vA cylindrical column 56 surrounds the vertical drive shaft, as clearly shown in Fig. 1, said column terminating at a point below the tub structures later to be described, and being supported by means of an inwardly projecting plate 57 secured inthe plural manner shown at 53. This surrounding column also finds additional supporting means in the before mentioned framing and supporting mechanism disposed beneath the tub members.

A stationary tub 59 is sealed at its bottom portion with respect to the vertical column 56 by means of the packing 60. Disposed within this stationary tub 59 is a movable tub 61, which has a spring tensioned,'water-tight packing 62, disposed adjacent the vertical column 56 and being fashioned in a manner to prevent leakage of water about the vertical column, irrespective of the position of said movable tub upon said column. A third tub portion, which is actually the washing machine tub, is shown at 63 and is maintained normally in a fixed position as respects vertical movement with relation to the vertical column 56. This tub 63 has not only a spring tension water-tight packing 64 to prevent leakage of water from the tub about the column 56, but also a split wooden bearing 65 which permits either oscillation 6r rotation of the tub about the column, not only in a non-leakable manner, but also a substantially non-frictional wardly projecting agitator blades 6'7, the same acting to assist in the agitation of the clothes content of the tub when same is accomplishing the washing operation. The positioning of this water agitating member within the tub is accomplished by means of lugs 68 hired to the bottom of tub 63 which engage the similarly shaped apertures 68 in the water agitating member.

A bearing 69 isdisposed at a point substantially intermediate of the vertical drive shaft and surrounding said shaft at a point adjacent the bottom of the washing machine tub and inwardly of the column 56. This bearing has in connection therewith a packing '70 which prevents any possible leakage of water thereabove, as well as preventing any lubricant for .the vertical shaft from rising about this bearing.

The vertical drive shaft has a third bearing 71 disposed adjacentthe upper. end'of the vertical column 56. This bearing 71 is fashioned in such manner that same may be manually oiled through the oil opening '72. The upper end of the bearing comprises a wood block or bearing 73. A cross piece 76 is supported on the rim of the tub by its two end portions '74, which are attached to segmental flanges 174 on the tub by rivets 75. Between the end portions, the top edge of the tub is cut away, as shown in Fig. 1, to leave a space 173. When the tub is rotated constantly in one direction, the water will rise by centrifugal force over the side of the tub through the gaps 1'73.

The horizontal strip 76, most clearly shown in -Fig. 4, extends entirely across the upper end of the tub and carries intermediate thereof a bearing member 77 which contacts the upper side of the wooden block 73. The portion 78 of the bearing, generally referred to as 77, is splined to the upper end of the vertical drive shaft and consequentlywhen the latter is rotated or reciprocated the tub 63 will have similar movement transmitted thereto.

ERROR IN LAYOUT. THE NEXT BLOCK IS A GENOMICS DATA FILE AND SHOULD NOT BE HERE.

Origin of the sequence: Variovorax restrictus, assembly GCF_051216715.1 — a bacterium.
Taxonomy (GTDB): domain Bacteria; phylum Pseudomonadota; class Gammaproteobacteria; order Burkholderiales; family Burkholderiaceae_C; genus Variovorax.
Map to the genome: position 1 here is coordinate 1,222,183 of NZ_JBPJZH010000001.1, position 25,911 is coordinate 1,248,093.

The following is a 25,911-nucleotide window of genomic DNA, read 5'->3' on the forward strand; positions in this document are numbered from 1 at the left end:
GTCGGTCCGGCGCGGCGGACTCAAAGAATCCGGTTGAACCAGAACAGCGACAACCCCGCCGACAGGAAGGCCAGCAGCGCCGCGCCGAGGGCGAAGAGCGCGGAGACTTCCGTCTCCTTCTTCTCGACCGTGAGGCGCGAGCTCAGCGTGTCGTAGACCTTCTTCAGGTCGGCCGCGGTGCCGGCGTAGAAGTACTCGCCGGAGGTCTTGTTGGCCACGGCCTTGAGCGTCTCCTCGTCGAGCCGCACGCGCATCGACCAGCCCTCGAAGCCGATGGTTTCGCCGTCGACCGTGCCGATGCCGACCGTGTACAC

-We find now substantially three tubs, namely, the outer tube which is adapted to contain rinse water, a second intermediate tub which is adapted to receive the wash water, and third,

the main wash tub in which the clothes are not member 82, which operates to maintain the floating of the vertically movable wash tub 61- within the desired limits. Intermediate of the top 81 is a bearing support 83 for the upper end of the vertical drive shaft 25. A cap member 84 is threaded as at 85 to the bearing in a manner to provide a certain degree .of adjustment for the vertical drive shaft. 1 r

The tub 61, as previously explained, is adapted to move in a vertical manner upon the cylindrical column 56. The tub 61 is guidedat its upper end by means of the downwardly depending portions 82. g

The tub 61, when empty, is normally floated by the rinse water contained in rinsejub 59. The inner edge 86. of the top portion 86 of tub 61, as shown in Fig. 1 is spaced from the tub 63 sufllciently to clear the flanges 174 on thetop of the tub 63'. When the tub 61 is in its raised position, as shown in dotted lines at 186, Fig. 1, water ejected from tub 63 by its spinning motion will fall into tub 61. However, when it is desired to fill the floating wash water tub or container 61 and thereafter permit rinse .water to pass from the rinse tub into the main washing machine tub 63, it is necessary to supply some latch mechanism for holding the wash water tub 61 in an upward position. -Assuming that the tub 61 has normally been floated by the water in the rinse tub to an upward position, with its top portion 86 in a position above the opening 173 at the upper end of the washing machine tub and in a position to catch the wash water discharged by the centrifugal movement of tub 63, a tensioned latch member is provided comprising an inwardly projecting catch portion 87 adapted to-enter a guideway'88 formed in the side of the tub 61, said catch also being capable of engaging a deeper indentation 89 immediately below the before mentioned guideway 88 when the tub 61 is in its raised position, in such manner as to normally support it in said elevated position until the operator manually depresses the spring tensioned lever 90 to release the catch 87 from the portion 89, and thus permit the tub to be lowered. This spring tensioned latch mechanism is so fashioned as to permit the operator, even when the tub 61 is in its lowered or non-floating position, to depend the catch 87 downwardly and slightly laterally in a manner to actually engage the indentation 89 and to manually raise the tub to an elevated position.